ABUJA, Nigeria, Oct. 13 (CWN) — Nigerian President Goodluck Jonathan has declared that the Movement for the Emancipation of the Niger Delta will no longer provide a safe haven for criminals.
Presidential spokesman Ima Niboro said, “The president just returned from Zamfara and Sokoto states. It was successful and incident-free, in spite of the bomb threats by MEND.
“But the threats bring to focus the president’s position that no one must hide underneath MEND to perpetrate evil. This is even more so since the MEND known to Nigerians has willingly renounced violence. So which MEND was this? The Zamfara variant? This nonsense must stop and this is precisely the president’s position,” The Leadership newspaper reported Tuesday.
On Oct. 1, during Nigeria’s celebrations commemorating 50 year of independence, two car bombs exploded in the capital Abuja, killing 12 people. Nine people were subsequently arrested, including Nigerian media mogul Raymond Dokpesi, who has filed a lawsuit against the secret police.
Dokpesi owns one of Nigeria’s biggest television networks, Africa Independent Television and is overseeing the political campaign of former military ruler Gen. Ibrahim Babangida. Babangida is challenging Jonathan for the right to become Nigeria’s governing party’s presidential candidate.
MEND subsequently e-mailed a statement to reporters saying it regretted “the avoidable loss of lives.”
Jonathan however denied MEND’s involvement, saying instead that the attacks were mounted a small terrorist group from outside Nigeria that is being sponsored by “unpatriotic elements within the country,” despite the fact that MEND had notified journalists about an hour before the blast that it had placed bombs near the site of independence day events.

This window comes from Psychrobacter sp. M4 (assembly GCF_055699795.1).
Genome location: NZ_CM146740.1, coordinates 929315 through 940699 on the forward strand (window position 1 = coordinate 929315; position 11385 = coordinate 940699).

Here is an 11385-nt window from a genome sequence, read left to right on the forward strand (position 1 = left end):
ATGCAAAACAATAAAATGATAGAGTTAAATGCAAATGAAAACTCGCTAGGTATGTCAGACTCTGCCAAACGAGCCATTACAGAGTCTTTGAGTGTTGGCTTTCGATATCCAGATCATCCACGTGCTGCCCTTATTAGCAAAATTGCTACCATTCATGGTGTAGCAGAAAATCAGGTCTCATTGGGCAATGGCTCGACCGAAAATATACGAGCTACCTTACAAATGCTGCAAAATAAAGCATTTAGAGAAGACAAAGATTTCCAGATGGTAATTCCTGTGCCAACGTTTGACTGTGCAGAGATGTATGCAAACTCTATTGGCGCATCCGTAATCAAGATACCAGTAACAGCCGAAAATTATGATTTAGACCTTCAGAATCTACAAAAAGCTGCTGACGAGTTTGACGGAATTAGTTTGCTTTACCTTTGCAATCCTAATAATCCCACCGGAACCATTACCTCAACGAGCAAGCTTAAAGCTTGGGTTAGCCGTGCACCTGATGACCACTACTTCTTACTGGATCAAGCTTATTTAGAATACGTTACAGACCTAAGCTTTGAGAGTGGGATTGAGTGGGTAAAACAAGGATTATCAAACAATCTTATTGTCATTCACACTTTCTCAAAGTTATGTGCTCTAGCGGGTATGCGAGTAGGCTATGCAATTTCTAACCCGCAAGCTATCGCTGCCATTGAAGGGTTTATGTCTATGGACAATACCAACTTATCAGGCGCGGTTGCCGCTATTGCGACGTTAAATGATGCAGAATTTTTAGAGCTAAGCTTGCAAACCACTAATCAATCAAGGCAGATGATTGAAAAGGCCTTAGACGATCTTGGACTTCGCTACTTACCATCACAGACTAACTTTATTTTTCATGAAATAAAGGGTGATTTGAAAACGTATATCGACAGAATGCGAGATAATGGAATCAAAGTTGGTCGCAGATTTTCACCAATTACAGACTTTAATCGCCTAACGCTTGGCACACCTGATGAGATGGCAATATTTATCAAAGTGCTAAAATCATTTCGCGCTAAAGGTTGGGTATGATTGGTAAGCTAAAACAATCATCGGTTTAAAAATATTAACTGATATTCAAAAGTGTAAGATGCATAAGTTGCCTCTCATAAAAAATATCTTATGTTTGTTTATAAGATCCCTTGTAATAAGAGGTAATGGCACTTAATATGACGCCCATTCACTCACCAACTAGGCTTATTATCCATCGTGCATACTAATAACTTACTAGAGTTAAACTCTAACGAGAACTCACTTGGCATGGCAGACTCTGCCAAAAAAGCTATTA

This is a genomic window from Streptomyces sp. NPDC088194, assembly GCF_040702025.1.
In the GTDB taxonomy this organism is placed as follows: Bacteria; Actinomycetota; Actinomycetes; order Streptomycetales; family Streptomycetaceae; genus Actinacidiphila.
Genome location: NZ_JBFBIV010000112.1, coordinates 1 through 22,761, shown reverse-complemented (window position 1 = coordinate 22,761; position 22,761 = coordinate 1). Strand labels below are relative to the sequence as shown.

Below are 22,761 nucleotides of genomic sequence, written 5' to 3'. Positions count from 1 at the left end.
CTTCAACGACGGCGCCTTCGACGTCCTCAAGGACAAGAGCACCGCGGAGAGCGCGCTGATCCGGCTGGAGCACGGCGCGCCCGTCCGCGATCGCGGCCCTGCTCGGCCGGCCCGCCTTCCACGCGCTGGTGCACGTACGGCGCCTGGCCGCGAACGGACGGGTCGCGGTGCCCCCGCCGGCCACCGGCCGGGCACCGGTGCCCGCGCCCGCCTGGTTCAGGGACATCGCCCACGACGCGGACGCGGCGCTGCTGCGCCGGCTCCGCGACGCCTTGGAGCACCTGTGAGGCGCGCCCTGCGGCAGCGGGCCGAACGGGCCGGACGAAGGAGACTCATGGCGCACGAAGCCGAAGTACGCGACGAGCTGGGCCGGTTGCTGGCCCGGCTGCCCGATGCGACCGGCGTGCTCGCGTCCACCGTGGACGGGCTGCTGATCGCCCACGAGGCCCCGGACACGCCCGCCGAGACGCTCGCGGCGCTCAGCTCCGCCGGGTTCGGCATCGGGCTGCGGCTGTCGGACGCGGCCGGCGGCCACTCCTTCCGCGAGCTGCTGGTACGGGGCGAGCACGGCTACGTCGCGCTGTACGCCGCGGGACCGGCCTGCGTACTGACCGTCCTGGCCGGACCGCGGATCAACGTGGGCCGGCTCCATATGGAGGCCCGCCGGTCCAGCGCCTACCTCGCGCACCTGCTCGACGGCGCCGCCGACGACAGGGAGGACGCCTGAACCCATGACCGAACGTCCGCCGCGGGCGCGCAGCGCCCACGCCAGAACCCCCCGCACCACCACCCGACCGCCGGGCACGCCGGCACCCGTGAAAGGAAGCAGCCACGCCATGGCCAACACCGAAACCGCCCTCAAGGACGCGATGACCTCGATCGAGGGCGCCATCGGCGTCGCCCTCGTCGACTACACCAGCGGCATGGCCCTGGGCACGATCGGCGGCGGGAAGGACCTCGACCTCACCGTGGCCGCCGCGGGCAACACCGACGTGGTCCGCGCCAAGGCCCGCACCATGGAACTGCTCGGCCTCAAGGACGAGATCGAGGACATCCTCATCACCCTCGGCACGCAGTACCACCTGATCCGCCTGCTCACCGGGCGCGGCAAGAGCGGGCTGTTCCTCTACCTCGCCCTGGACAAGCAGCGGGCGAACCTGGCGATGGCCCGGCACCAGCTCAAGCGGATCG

Reputed MEND leader Henry Okah, one of nine arrested in the aftermath of the bombings is accusing Jonathan of trying to gain political advantage from the attacks, commenting that Jonathan wants to the attacks on northern Nigerian factions trying to derail his attempts to win a second term.
Okah, currently detained in South Africa, told Al-Jazeera during an interview that he was contacted by a high-level aide to Jonathan in the wake of the bombing to inform him that Jonathan wanted him to contact MEND officials and persuade them to retract their statement claiming responsibility for the attacks.
Further muddying the picture, former militant Victor Ebokawe, known also as General Boyloaf, stated that because Jonathan is from the region, he understands its problems and could use his local knowledge to advance a regional solution.
Factionalism is rife in Nigeria with 150 million population scattered over 350 tribes. MEND, was formed in 2006 to protest the central government’s exploitation of the country’s oil reserves. In the past four years MEND attacks have succeeded in reducing Nigeria’s oil production by one-third, causing global oil prices to rise.